That night, Eben is in his bedroom, looking at the wall. On the other side of the wall, Abbie and Cabot are sitting in bed. Cabot clutches Abbie’s knee, but she just looks at the wall, as if she’s meeting Eben’s gaze through it. Eben instinctively raises his arms, as if to embrace Abbie, before cursing and pacing around the room. Cabot reminisces about his hard youth digging stones out of the ground. The work was so punishing that he grew despondent, knowing that he could have farmed on more fertile land elsewhere, but he decided that God doesn’t like easy success. He’s disappointed that his sons don’t see that.
Cabot’s memories of his early life reveal that he’s been slaving away on the farm for years. As before, the stones represent the exhausting, unfruitful nature of life on a farm—and particularly this farm. Cabot reveals that although he could have picked easier land to farm on, his faith pushed him to keep struggling on the unforgiving land: he believes that God values people who endure hard lives. This shows that Cabot’s faith has the power to push him into situations that make him suffer.
Cabot explains that he’s always been lonely. He married his first wife and had Simeon and Peter. After she died, he married Maw, and they had Eben. Maw’s parents contested Cabot’s ownership of the farm, which is why Eben thinks it belongs to Maw. Cabot thinks he’s worked harder than all his sons combined, and he believes his children are “soft.” Noticing that Abbie isn’t really listening to him, Cabot angrily tells her to pay attention. Resentfully drawing her eyes away from the wall, Abbie distractedly foretells that Cabot will get his son.
Cabot reveals that the farm is actually his—despite Eben’s stubborn conviction that it originally belonged to Maw’s family. Cabot’s hard life on the farm has cost him two wives, which speaks to how the exhausting nature of farm life can take a toll on people’s relationships. Cabot’s faith—specifically his belief that people need to suffer hard lives to be Godly—also pushes him to reject his sons as “soft” for craving easier lives than the one he’s chosen. Cabot’s beliefs make him push people away from him, leaving him perpetually lonely, while his ongoing misery suggests that his faith is not leading him towards a life that makes him happy.
Suddenly, Cabot feels uncomfortable. Abbie’s intuition gives him the chills. He heads out to sleep in the barn, where he feels warm, safe, and comfortable—it doesn’t have the ominous cold feeling that permeates the house. After Cabot leaves, Abbie and Eben sigh simultaneously from their respective bedrooms. Suddenly, Abbie gets up and goes into Eben’s room. Their eyes burn with desire, and Abbie runs over and kisses Eben. Eben’s dumbfounded, but he reciprocates before coming to his senses and throwing her off of him. Abbie leans in saying she that knows Eben wants her.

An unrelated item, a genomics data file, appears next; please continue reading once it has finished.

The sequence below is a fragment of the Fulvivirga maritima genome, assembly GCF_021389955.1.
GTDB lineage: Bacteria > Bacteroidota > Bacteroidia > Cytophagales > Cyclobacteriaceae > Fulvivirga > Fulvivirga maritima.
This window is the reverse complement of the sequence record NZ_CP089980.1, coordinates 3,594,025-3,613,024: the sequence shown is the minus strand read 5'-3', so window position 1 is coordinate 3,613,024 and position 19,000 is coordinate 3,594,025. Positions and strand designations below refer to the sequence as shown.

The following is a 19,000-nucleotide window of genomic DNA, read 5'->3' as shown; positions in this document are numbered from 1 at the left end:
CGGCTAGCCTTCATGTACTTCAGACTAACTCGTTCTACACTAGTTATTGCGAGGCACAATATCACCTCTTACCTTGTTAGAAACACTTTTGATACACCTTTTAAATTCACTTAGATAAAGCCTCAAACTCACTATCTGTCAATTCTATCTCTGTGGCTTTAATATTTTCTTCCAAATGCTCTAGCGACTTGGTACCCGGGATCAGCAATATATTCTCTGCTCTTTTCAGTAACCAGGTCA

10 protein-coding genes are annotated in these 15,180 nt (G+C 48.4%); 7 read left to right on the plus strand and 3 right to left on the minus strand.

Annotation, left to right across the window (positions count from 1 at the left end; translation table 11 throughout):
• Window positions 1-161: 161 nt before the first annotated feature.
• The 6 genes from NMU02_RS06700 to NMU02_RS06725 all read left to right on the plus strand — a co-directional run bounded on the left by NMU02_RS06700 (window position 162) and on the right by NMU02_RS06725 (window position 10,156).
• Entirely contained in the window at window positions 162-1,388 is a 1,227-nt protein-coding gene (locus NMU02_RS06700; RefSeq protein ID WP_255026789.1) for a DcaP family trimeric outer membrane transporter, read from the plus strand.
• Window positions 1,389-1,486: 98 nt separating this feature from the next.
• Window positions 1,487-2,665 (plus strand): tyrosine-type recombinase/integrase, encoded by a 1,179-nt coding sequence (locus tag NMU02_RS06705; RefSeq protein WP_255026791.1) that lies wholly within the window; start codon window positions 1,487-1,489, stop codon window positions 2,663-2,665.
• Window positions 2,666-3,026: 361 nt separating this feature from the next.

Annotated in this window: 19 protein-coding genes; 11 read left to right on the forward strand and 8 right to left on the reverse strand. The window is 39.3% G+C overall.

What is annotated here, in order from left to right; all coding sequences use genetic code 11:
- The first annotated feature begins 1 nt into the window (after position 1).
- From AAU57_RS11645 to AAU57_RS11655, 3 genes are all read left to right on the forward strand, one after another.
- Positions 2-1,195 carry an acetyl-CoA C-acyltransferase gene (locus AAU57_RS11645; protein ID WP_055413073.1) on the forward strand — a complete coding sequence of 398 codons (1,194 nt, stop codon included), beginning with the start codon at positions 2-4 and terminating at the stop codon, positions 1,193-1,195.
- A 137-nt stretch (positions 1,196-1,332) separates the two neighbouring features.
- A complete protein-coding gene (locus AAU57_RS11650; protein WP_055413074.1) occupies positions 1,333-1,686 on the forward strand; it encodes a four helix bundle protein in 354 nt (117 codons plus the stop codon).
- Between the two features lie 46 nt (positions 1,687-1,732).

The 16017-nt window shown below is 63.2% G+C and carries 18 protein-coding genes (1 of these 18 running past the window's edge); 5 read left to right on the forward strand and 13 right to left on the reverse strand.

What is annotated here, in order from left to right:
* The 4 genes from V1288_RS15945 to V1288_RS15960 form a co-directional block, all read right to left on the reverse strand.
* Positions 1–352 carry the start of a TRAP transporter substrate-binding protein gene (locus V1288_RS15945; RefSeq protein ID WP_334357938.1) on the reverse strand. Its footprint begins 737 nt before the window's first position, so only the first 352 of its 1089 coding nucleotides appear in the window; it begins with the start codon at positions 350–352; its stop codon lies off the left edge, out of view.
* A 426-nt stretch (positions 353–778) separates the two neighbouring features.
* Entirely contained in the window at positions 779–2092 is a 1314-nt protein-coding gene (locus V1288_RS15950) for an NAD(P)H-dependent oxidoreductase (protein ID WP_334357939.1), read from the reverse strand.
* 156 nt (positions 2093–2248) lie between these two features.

The ominous feeling in the house is a suffocating maternal energy that has permeated the house since Maw died. Both this oppressive feeling and Abbie’s cunning intuition make Cabot feel unsettled—driving him to sleep out in the barn rather than inside the house. This shows that the female characters (Abbie and Maw) are indeed powerful: they control Cabot’s behavior, even though he severely underestimates their hold over his life. Despite being so powerful and cunning, Abbie finds herself unable to resist her desire for Eben. But Eben is clearly overwhelmed by Abbie’s advances, showing that she has power over him, too.
Eben says he was thinking about Minnie. With a tortured expression, Abbie calls Eben a dog. Eben is adamant he won’t be fooled by Abbie’s manipulation. Abbie taunts Eben, saying she can sense his lust for her. She tells Eben she’s going down to Maw’s fancy parlor (where nobody has been since Maw died) to wait for him to court her. Eben is confused, commanding Abbie not to go in there, but he withers under her gaze. Abbie coos at Eben to come find her in the parlor and heads downstairs. Bewildered, Eben mechanically puts on his white shirt, tie, and coat. He heads downstairs barefoot, with a confused expression on his face, calling for his Maw.
Abbie impulsively insults Eben (even though she wants to seduce him) when he brings up Minnie. As before, she feels momentarily vengeful and this clouds her judgement, causing her to act rashly. Once she steps back into her power and cunning, though, she continues controlling the situation and exerting her influence over Eben. Eben’s mechanical, confused demeanor shows that he’s unable to resist her hold over him. He’s also bewildered because his desire for Abbie is intermingled with his deep love and grief for Maw, and so both women are directing his behavior.